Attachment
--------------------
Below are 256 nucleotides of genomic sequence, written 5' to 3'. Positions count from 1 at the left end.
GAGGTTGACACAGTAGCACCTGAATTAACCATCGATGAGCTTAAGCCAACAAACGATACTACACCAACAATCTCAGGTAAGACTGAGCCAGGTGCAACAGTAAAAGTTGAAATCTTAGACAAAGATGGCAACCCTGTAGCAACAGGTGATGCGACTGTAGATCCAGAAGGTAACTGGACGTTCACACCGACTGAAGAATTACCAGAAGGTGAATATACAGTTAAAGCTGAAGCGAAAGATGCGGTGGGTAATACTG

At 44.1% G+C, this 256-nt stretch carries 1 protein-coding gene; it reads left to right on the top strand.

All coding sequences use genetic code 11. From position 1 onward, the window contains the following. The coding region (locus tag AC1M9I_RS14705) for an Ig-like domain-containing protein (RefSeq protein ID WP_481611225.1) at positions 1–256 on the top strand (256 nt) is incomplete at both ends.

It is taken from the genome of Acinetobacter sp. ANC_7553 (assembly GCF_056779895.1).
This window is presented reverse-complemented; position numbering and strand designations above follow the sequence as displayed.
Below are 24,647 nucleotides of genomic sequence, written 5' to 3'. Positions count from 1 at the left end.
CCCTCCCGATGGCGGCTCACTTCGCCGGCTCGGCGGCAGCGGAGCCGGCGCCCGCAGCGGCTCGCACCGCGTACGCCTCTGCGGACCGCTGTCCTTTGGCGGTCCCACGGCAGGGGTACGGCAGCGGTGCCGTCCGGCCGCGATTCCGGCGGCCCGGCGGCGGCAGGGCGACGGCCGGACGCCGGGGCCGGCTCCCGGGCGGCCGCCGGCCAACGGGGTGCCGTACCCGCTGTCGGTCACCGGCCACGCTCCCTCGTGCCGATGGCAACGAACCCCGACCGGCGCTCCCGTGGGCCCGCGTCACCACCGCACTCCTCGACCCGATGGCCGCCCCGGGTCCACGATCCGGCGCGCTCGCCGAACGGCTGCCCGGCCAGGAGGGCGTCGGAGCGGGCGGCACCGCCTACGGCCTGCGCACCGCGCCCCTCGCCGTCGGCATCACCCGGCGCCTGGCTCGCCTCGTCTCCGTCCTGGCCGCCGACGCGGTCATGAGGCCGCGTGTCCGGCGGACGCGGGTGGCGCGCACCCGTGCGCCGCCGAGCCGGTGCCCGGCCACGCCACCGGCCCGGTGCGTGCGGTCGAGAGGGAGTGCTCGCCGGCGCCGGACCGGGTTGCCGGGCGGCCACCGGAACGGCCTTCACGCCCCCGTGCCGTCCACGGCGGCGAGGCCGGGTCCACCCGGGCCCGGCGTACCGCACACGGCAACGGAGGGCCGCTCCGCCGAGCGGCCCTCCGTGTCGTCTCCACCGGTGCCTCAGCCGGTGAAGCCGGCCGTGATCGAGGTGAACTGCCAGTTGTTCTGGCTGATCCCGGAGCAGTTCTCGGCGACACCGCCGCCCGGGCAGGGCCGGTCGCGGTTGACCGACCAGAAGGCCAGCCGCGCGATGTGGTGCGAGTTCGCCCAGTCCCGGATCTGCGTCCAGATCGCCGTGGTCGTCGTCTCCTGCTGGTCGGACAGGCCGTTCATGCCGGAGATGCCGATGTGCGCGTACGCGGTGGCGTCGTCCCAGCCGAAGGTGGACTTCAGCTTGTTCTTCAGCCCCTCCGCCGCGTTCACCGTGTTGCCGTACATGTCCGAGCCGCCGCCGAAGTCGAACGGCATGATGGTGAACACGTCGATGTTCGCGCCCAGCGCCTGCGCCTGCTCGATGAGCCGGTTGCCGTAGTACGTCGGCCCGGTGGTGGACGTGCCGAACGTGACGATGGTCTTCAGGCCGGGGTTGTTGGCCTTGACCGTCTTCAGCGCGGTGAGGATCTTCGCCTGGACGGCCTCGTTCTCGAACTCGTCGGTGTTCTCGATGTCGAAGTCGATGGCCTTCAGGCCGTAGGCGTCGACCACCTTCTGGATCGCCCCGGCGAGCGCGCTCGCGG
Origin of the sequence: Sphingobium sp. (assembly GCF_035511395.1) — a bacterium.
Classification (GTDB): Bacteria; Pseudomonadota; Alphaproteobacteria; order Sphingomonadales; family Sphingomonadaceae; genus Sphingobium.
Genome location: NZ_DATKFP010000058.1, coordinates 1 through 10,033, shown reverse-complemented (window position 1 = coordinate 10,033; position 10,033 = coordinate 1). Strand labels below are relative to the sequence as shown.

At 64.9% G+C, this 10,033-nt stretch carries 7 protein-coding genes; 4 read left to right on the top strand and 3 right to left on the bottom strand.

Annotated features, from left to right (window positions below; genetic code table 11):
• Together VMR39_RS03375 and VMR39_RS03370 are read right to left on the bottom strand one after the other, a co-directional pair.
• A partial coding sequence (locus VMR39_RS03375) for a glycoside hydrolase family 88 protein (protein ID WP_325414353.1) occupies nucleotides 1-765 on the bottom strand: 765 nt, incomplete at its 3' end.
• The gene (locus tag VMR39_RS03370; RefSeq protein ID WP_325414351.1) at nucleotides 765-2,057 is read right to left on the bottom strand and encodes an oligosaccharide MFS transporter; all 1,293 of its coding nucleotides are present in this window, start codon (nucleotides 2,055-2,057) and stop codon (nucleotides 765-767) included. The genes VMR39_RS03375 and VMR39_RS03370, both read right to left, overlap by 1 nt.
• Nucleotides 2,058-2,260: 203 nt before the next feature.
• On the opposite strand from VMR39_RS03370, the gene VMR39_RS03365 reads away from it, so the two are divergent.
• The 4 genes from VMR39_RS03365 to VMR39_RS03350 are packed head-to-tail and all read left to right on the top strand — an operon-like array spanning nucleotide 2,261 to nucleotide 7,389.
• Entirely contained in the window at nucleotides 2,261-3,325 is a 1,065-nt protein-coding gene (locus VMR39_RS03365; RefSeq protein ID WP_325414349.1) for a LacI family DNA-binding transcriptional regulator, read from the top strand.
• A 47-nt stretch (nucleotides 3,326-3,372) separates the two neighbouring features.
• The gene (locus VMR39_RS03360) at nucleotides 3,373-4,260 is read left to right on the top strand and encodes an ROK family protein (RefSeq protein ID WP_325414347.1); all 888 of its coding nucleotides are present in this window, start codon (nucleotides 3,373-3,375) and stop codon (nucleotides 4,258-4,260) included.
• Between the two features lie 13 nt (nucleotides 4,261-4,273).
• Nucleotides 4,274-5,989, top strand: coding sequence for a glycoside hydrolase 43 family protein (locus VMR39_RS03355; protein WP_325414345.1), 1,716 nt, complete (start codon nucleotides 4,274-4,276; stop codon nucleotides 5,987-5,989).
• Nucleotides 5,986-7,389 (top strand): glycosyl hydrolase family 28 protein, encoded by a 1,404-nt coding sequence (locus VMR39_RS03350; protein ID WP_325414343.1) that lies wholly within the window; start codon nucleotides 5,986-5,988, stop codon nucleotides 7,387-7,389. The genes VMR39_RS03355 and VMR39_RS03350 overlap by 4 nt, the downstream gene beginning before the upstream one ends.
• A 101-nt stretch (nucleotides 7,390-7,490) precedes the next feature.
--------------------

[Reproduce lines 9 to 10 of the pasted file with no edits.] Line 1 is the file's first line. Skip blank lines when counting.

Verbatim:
Origin of the sequence: Sphingobium sp. (assembly GCF_035511395.1) — a bacterium.
Classification (GTDB): Bacteria; Pseudomonadota; Alphaproteobacteria; order Sphingomonadales; family Sphingomonadaceae; genus Sphingobium.